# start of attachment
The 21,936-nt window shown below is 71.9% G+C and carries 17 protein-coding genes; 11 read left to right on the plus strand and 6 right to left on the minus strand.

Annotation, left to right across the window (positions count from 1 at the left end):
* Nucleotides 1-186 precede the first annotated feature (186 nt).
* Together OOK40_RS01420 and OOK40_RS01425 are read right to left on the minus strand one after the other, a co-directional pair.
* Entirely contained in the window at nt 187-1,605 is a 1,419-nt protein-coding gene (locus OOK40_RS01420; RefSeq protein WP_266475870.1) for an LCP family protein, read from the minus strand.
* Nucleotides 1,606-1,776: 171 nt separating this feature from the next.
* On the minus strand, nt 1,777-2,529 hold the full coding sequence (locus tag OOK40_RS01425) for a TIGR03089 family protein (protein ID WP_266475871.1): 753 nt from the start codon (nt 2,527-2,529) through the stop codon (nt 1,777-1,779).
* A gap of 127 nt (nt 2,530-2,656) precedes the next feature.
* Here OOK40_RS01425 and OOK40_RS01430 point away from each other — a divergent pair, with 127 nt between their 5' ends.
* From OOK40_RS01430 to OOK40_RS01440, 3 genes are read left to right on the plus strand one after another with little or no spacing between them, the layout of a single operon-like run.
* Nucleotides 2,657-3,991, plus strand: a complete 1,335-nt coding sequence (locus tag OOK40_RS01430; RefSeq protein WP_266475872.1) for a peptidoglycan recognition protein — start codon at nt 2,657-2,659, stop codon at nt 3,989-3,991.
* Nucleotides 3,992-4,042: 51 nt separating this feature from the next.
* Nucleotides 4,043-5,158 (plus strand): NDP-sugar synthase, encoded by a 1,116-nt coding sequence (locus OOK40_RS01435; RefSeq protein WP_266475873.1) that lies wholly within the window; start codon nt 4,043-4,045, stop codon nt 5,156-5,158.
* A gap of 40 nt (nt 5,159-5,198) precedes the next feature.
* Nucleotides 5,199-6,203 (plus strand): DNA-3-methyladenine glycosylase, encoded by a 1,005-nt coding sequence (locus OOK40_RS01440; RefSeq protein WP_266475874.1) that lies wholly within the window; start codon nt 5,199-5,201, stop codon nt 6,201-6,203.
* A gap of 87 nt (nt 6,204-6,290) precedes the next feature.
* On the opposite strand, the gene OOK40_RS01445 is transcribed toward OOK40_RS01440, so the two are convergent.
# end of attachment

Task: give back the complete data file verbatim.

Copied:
The 21,936-nt window shown below is 71.9% G+C and carries 17 protein-coding genes; 11 read left to right on the plus strand and 6 right to left on the minus strand.

Annotation, left to right across the window (positions count from 1 at the left end):
* Nucleotides 1-186 precede the first annotated feature (186 nt).
* Together OOK40_RS01420 and OOK40_RS01425 are read right to left on the minus strand one after the other, a co-directional pair.
* Entirely contained in the window at nt 187-1,605 is a 1,419-nt protein-coding gene (locus OOK40_RS01420; RefSeq protein WP_266475870.1) for an LCP family protein, read from the minus strand.
* Nucleotides 1,606-1,776: 171 nt separating this feature from the next.
* On the minus strand, nt 1,777-2,529 hold the full coding sequence (locus tag OOK40_RS01425) for a TIGR03089 family protein (protein ID WP_266475871.1): 753 nt from the start codon (nt 2,527-2,529) through the stop codon (nt 1,777-1,779).
* A gap of 127 nt (nt 2,530-2,656) precedes the next feature.
* Here OOK40_RS01425 and OOK40_RS01430 point away from each other — a divergent pair, with 127 nt between their 5' ends.
* From OOK40_RS01430 to OOK40_RS01440, 3 genes are read left to right on the plus strand one after another with little or no spacing between them, the layout of a single operon-like run.
* Nucleotides 2,657-3,991, plus strand: a complete 1,335-nt coding sequence (locus tag OOK40_RS01430; RefSeq protein WP_266475872.1) for a peptidoglycan recognition protein — start codon at nt 2,657-2,659, stop codon at nt 3,989-3,991.
* Nucleotides 3,992-4,042: 51 nt separating this feature from the next.
* Nucleotides 4,043-5,158 (plus strand): NDP-sugar synthase, encoded by a 1,116-nt coding sequence (locus OOK40_RS01435; RefSeq protein WP_266475873.1) that lies wholly within the window; start codon nt 4,043-4,045, stop codon nt 5,156-5,158.
* A gap of 40 nt (nt 5,159-5,198) precedes the next feature.
* Nucleotides 5,199-6,203 (plus strand): DNA-3-methyladenine glycosylase, encoded by a 1,005-nt coding sequence (locus OOK40_RS01440; RefSeq protein WP_266475874.1) that lies wholly within the window; start codon nt 5,199-5,201, stop codon nt 6,201-6,203.
* A gap of 87 nt (nt 6,204-6,290) precedes the next feature.
* On the opposite strand, the gene OOK40_RS01445 is transcribed toward OOK40_RS01440, so the two are convergent.